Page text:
2012 OPEN FORUM Abstracts
INITIAL FIO2 REQUIREMENTS FOR PRETERM INFANTS RECEIVING SURFACTANT IN THE DELIVERY ROOM VS. PRETERM INFANTS THAT DID NOT RECEIVE SURFACTANT IN THE DELIVERY ROOM.
Matthew Trojanowski, Shawn Hughes; The Johns Hopkins Hospital, Baltimore, MD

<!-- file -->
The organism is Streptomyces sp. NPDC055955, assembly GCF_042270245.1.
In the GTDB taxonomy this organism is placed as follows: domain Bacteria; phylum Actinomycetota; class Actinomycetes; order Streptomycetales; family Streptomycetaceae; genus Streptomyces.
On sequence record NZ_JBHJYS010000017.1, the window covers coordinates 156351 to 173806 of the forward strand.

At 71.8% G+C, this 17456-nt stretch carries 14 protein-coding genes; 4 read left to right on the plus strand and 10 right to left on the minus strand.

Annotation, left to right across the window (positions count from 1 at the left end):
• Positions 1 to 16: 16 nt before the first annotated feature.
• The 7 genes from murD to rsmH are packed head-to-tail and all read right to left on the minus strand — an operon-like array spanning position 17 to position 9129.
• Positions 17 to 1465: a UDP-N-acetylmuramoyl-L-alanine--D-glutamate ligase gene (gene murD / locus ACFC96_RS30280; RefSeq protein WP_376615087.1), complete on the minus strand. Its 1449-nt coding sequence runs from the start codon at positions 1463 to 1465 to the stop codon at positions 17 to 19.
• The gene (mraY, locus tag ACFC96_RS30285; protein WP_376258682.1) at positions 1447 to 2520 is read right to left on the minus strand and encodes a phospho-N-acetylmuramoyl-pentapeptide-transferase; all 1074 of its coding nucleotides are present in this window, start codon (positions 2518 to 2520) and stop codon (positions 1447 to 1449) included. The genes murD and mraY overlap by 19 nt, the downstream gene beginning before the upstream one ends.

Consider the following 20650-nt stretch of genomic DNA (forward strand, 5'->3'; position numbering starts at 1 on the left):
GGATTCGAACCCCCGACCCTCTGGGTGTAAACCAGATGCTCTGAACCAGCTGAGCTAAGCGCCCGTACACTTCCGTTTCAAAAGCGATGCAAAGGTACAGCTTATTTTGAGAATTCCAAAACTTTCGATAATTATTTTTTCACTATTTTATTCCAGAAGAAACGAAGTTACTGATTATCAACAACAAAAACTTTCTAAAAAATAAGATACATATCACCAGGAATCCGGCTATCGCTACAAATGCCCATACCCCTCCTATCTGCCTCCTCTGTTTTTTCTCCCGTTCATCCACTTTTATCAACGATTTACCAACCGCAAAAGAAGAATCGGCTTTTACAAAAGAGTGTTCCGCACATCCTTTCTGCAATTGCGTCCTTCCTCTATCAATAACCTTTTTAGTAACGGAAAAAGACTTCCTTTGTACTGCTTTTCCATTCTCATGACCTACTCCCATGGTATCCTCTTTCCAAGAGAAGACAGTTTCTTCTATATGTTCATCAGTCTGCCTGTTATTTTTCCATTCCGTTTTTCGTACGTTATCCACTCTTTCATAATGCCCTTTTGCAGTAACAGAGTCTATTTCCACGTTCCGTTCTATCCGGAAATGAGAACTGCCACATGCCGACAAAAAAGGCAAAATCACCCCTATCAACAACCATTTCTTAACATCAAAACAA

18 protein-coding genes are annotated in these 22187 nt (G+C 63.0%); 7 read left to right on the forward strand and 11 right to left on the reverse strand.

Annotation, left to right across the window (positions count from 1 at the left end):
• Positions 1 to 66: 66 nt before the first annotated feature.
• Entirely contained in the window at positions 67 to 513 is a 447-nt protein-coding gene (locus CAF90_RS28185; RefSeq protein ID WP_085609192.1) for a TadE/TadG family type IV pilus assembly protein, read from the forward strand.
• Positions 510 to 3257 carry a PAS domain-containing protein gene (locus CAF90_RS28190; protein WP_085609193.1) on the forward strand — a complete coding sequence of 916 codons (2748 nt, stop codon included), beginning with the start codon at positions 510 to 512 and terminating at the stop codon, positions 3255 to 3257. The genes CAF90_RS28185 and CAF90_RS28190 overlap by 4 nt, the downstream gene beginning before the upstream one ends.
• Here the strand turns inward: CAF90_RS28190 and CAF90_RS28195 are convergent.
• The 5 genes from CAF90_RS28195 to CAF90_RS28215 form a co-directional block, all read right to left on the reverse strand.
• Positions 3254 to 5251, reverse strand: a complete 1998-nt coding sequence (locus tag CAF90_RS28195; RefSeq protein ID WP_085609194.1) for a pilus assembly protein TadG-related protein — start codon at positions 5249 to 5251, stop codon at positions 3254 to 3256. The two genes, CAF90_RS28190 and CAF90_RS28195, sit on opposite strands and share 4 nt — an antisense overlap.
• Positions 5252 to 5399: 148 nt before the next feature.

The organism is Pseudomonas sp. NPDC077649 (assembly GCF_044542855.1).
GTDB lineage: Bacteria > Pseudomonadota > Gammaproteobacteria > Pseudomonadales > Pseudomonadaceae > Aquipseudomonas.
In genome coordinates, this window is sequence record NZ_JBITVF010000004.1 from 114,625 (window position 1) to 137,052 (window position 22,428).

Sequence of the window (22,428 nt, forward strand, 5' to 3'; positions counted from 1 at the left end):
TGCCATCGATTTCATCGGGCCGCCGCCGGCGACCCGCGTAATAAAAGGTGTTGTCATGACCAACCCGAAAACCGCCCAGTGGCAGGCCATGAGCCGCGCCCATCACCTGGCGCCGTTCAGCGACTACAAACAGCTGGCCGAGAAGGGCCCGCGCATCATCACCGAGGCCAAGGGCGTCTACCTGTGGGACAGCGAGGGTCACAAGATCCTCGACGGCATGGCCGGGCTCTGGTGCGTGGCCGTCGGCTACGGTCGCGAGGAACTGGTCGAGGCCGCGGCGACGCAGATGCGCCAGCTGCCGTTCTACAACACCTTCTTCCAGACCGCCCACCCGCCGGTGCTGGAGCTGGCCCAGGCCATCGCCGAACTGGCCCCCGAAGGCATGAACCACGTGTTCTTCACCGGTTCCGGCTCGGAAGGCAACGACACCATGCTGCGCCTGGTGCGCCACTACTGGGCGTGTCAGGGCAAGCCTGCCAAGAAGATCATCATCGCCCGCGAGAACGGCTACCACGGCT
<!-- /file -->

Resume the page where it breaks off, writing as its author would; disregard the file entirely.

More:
INTRODUCTION: Administration of exogenous surfactant is frequently included in a preterm infants plan of care, but some debate persists regarding whether or not it should be routinely administered in the delivery room (DR). We examined initial FiO2 requirements on conventional mechanical ventilation for preterm infants that received surfactant in the DR vs. those that did not. METHODS: A database with information regarding surfactant delivery at birth (July 2009 Oct 2010) was reviewed. Data for infants intubated at delivery with GA < /=30 weeks was examined (n = 73). 44 patients were excluded for insufficient data (n = 24), or not receiving conventional ventilation post-delivery (n = 20). Infants not excluded (n = 29) were divided into two groups: Those that received surfactant in the DR (n = 16, mean BW = 943.75 kg, mean GA = 26 1/7 weeks), and those that did not (n = 13, mean BW = 1190.5 kg, mean GA = 27 5/6 weeks). The data lacked a normal distribution, so it was analyzed using a Mann-Whitney U test. RESULTS: Infants receiving surfactant in the DR: mean FiO2 = 0.29, median FiO2 = 0.30; Infants not receiving surfactant in the DR: mean FiO2 = 0.41, median FiO2 = 0.35; p = .184. CONCLUSION: Although both mean and median initial FiO2 requirements were lower for the group that received surfactant in the DR, the difference did not reach statistical significance (p = .184). Despite this, there is still value in the finding that the group receiving surfactant in the DR had a lower initial FiO2 requirement. The results, however, need to be interpreted with some caution. A large number of patients from the initial cohort were excluded in order to limit the study population. In addition, SpO2 levels varied widely (80% - 100% SpO2) in each group and indicate that several patients probably required more or less FiO2 than what was being administered. It is important to note that this was a retrospective review of an existing database and, as such, information recorded in the database was limited and subject to documentation error. Despite the study limitations and lack of statistical significance, there was a reduction in mean and median initial FiO2 requirements for the group that received surfactant in the DR. The results of this review are encouraging, but need further validation through larger studies with more stringent control of variables. Sponsored Research - None